There is not a railway station called "socialism" or "peace" and if you catch a train driven by Bob Crow you'll get there. New Labour was a deadlier threat than MacDonald because what was done was done from the inside of the party instead of the outside. What saved the party in 1931 was the TUC, who wouldn't go along with it. The national executive went along with it, saying, "Do what you have to do, prime minister."

When I look ahead, the real dangers seem to me now that, if there is a big economic recession of some kind, that's when the BNP emerges out of the woodwork.

We have had ten years of very successful Labour election victories, and you don't really see a revival of the Labour left, yet many are involved in the movements and the anti-fascist campaigns, the trade unions and the anti-war movement.

I think for the first time in my life the public is to the left of what's called the Labour government. People don't want war, they don't want pensions that are means tested, they don't want privatisation, and they do want trade union rights and civil liberties, so I don't feel isolated, and I bet you don't either.

It isn't as if we're a ranting little group on the fringes of politics. But you have to have a proper timescale. People wrote to me that the demonstration did nothing, and asking, was it worthwhile? But four years later Bush was beat, and Blair was in part driven out by that, and there is no doubt that it was effective.

Where we might differ is the question over whether Labour can continue to be a vehicle for change, and even though Respect is very small, whether we need such an electoral alternative.

Well, I think it is an integral part of the process. You are organising in a way the Labour Party isn't. I go on demonstrations and I see "Socialist Worker supports the pensioners" - you never see the Labour Party doing that.

Local Labour Party meetings now are older people, rather like old ladies who stick with the chapel because they have always been there, and a few ambitious young people who think it is the way to get a seat.

Most political life is going on outside the party. But at some stage if you are going to turn a demand into a law there has to be that electoral parliamentary process - parliament is a buckle that links one to the other. If you succeed and if Respect won the next general election you'd have to deal with the International Monetary Fund, with the US, with Europe. Much of what you'd want to do as a government would be illegal. Then you come up against the problems that made me a socialist. One was seeing that just getting rid of Thatcher didn't solve anything.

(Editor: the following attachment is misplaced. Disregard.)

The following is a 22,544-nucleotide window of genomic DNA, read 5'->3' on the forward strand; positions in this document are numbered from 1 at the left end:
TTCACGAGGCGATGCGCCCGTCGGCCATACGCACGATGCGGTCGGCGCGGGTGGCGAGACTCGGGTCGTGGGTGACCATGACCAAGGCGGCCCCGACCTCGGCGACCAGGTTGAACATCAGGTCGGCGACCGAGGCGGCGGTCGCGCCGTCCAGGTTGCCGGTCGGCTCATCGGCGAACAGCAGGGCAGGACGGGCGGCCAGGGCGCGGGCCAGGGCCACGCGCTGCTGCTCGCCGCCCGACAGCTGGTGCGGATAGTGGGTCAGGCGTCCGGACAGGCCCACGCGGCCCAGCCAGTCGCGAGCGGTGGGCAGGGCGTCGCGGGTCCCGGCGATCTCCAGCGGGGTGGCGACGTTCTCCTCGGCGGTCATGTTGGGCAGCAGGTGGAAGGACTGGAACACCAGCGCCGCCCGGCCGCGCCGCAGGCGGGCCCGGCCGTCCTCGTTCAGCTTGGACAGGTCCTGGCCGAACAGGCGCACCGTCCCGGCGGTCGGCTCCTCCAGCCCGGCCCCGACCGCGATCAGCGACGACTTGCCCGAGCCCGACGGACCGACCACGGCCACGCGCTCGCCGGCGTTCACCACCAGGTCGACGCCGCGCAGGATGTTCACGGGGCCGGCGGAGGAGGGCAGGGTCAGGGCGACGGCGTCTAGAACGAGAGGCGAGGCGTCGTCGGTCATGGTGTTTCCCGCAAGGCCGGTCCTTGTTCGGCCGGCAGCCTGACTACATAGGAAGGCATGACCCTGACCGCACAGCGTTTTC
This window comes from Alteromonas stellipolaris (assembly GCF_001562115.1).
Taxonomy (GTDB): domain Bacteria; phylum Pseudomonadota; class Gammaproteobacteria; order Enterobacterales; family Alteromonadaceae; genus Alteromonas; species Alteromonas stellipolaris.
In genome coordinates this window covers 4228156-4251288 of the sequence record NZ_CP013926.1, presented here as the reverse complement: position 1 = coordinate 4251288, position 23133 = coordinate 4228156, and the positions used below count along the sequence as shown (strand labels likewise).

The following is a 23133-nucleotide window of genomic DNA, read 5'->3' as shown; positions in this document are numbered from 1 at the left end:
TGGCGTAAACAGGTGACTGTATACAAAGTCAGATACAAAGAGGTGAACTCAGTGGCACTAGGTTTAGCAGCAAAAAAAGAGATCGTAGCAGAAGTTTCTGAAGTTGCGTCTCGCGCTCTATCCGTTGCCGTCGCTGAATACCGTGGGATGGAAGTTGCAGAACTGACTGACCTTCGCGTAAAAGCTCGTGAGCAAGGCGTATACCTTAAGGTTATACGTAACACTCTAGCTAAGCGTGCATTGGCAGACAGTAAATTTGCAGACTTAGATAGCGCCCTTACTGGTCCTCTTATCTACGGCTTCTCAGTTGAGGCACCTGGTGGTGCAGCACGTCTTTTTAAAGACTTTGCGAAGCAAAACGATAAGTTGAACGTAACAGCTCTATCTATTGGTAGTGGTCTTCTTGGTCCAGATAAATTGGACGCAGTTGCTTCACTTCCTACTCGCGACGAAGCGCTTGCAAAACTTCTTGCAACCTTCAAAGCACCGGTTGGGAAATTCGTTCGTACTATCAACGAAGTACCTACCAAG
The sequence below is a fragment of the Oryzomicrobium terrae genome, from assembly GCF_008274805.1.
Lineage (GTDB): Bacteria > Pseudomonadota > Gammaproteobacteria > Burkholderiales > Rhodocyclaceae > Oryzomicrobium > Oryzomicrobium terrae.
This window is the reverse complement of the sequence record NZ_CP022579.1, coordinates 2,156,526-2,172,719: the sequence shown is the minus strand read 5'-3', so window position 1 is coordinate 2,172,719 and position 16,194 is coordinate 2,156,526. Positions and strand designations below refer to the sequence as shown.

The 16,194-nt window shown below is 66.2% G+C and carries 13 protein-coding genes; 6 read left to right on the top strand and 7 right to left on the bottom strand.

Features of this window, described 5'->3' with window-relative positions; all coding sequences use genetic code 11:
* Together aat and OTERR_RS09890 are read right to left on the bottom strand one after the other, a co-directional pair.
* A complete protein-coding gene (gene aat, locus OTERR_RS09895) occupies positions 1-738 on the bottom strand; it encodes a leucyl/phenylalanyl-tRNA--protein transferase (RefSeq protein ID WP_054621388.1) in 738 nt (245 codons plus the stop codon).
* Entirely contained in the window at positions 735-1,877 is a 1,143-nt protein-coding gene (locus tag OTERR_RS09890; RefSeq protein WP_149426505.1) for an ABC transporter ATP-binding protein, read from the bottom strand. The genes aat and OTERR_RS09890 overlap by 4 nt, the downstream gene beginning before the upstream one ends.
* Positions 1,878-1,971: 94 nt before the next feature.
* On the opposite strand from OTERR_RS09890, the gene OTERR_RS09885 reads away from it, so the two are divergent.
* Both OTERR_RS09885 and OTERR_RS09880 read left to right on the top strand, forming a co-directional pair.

I hope you have never seen me as critical. I think the role you play is an important one. I haven't joined because I think that at some stage you have to work in a team with people you don't like, to get anything done.

I don't see any problem with there being left wing parties outside the Labour Party campaigning on what the Labour Party should be campaigning for, so long as they don't sink into sectarianism. It's about how you can accept a mosaic of socialist opinion without there being either a monolith or civil war all the time.

You could argue that, with the Stop the War movement and Respect, they are broad coalitions of people. It is about how you get bigger groups of people around you, but then whether you reach a tipping point at which you do what Keir Hardy did when the Liberals were the workers' party. Do you see that happening?

I'm not in the business of forecasting, and I think what matters is what you do. The outcome depends on whether you succeed in persuading people. But if you do get a big majority for what I would broadly call progressive policies, in the end it reaches the prime minister through his spin doctors. He may not like the argument, but when the spin doctors say, "Prime minister, you can't disregard this," then you begin to make progress.

The British ruling class is very, very clever. After the English Revolution the ruling class was so frightened that it decided never to take the route of the French aristocrats, who would rather go to the guillotine than give way. So under pressure they concede and then when the pressure is off they go on to recover the territory they lost.

Thatcher recovered during her period, followed on by Blair. She recovered a lot of the losses they had suffered as a result of strong trade unions and strong local government. For us to win these back again does require a renewal of pressure of the kind you're providing. The Labour Party isn't providing any kind of popular pressure and popular pressure is what progress is about.

You have always been passionate about comprehensive education. When this year's A-Level results came out all the headlines were all about private schools getting better results.